John Browne: Trade sanctions bite back
Initial calls for American-led sanctions against Russia over Crimea and Ukraine met with less than universal enthusiasm. Now that the costs of trade sanctions imply damage to a world with worrying threats of recession, economists are expressing concerns.
Within an increasingly global economy, trade restrictions are effective only if enforced universally or by means of a military blockade. The larger the targeted country, the more difficult it is to police sanctions. Further, in the global economy, trade embargoes against a major nation imply significant costs to those imposing the restrictions. Soon, they become a two-edged weapon.
Sanctions could erode the world's Reserve Currency role of the dollar. For how long can the United States and allies sustain sanctions against Russia?
Allied trade sanctions against small countries such as Rhodesia were quite damaging. Even against larger countries such as Iran, when oil could be purchased from alternative sources, trade restrictions proved largely successful. But Russia is a former superpower with a political reach far greater than its economy would indicate.
For example, the United States is seeking possibly decisive Russian support in its nuclear negotiations with Iran and would lose by forcing Russia back into a close relationship with China.
The Obama administration appeared not to recognize the Crimean dispute as a mirror image of the Cuban affair in which President Kennedy could not climb down even if it meant nuclear war. In Crimea, the administration failed to see that Putin could not climb down. Instead of finding a face-saving exit, Obama beat a threatening drum — making Putin's victory all the more impressive and disturbing to the international community. Further, it exposed important splits within NATO, possibly encouraging Putin to go for Ukraine.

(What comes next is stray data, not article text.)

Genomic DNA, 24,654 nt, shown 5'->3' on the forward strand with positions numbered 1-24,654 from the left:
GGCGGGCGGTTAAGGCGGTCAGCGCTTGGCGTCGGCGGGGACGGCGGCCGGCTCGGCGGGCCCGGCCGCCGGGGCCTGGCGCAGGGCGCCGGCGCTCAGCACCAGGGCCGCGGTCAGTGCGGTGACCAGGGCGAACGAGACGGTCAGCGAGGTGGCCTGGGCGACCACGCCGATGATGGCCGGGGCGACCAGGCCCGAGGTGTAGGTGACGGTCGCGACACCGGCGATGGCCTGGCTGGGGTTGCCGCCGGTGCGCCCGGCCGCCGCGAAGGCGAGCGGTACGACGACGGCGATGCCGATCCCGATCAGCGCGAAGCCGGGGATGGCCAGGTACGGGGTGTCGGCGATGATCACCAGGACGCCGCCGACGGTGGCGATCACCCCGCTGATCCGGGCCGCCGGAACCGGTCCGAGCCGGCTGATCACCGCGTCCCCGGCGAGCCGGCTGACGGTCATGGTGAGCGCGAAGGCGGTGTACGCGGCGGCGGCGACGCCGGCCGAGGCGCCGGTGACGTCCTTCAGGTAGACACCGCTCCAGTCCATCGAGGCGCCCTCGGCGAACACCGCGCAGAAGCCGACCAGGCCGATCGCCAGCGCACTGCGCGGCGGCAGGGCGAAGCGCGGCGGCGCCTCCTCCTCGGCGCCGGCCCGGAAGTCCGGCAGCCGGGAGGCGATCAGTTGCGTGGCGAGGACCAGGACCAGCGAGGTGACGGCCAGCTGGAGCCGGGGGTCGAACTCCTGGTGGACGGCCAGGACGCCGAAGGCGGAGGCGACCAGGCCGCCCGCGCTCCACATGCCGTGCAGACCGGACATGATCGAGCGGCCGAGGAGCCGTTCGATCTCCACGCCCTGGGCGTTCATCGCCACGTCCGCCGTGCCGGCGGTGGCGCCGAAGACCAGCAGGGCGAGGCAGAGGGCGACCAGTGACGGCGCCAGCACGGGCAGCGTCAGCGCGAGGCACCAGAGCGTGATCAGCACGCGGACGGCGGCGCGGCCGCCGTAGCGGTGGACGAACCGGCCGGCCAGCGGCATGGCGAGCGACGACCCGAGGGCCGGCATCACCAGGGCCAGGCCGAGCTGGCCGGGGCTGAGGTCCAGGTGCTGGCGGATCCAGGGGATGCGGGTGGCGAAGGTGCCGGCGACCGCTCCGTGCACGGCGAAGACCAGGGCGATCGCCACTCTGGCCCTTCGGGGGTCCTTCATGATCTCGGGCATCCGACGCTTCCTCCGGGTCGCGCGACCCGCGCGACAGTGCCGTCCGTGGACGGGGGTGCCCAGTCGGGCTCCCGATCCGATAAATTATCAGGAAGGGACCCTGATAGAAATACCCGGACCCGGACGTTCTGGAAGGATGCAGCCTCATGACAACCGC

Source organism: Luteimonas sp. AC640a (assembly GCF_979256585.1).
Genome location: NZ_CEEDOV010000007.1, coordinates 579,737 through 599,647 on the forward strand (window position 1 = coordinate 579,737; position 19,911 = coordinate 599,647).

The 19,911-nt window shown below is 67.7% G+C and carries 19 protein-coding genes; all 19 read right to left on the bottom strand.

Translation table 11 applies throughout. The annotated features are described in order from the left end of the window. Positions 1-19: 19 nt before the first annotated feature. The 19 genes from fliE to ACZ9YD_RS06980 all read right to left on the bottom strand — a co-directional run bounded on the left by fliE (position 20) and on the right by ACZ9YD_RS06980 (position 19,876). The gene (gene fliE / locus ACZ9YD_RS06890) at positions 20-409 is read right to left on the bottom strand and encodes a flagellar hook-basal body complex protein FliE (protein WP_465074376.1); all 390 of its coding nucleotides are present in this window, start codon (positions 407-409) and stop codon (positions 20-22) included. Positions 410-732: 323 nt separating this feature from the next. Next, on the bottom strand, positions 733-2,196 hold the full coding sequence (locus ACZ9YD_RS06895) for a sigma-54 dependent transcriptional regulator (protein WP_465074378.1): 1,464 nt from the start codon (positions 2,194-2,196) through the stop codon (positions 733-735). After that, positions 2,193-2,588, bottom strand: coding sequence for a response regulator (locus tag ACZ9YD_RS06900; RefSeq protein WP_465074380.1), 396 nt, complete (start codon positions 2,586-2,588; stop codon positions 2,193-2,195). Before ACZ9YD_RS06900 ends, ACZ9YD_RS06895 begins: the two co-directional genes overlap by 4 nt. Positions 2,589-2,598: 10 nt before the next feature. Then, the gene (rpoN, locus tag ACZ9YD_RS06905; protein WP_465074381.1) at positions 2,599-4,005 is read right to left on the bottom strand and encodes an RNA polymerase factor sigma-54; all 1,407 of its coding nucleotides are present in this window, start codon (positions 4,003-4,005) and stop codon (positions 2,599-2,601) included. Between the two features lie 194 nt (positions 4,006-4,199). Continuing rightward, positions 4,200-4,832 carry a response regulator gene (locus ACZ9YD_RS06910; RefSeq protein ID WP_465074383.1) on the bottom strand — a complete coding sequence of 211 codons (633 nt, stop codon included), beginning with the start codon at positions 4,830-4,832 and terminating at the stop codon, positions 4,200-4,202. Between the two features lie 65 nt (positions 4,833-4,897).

According to the German Foreign Office, Germany transacts $106 billion in Russian trade, about 3 percent of its international total. Bloomberg estimates American trade with Russia at $40 billion, about 1 percent of its global total.
Germany imports 36 percent of its natural gas and 39 percent of oil from Russia, according to Deutsche Welle. The EU relies on less. While there are expensive energy alternatives, Russia can do serious damage to the EU's and Germany's economic engines.
“We are alarmed by the escalation of trade conflict with Russia,” Anton Boerner, head of BGA, the German Trade Association, said recently.
Giant EU companies like Siemens, Volkswagen and Shell have warned of the damage implied by sanctions against Russia. Furthermore, recent Russian retaliatory sanctions are increasing recessionary pressures on Europe and internationally.
The starkly different implications for the United States and EU explain the important initial split within NATO.
Russia has forged trade relationships with Asia, particularly China. The trading likely will be conducted in non-dollar currencies, eroding further the dollar's international importance and threatening its longer-term Reserve Currency status.
As the sanctions of both sides bite deeper, a growing awareness of the costs, inconvenience and even suffering likely will strike Western populations.
John Browne, a former member of Britain's Parliament, is a financial and economics columnist for Trib Total Media. Contact him at email@example.com.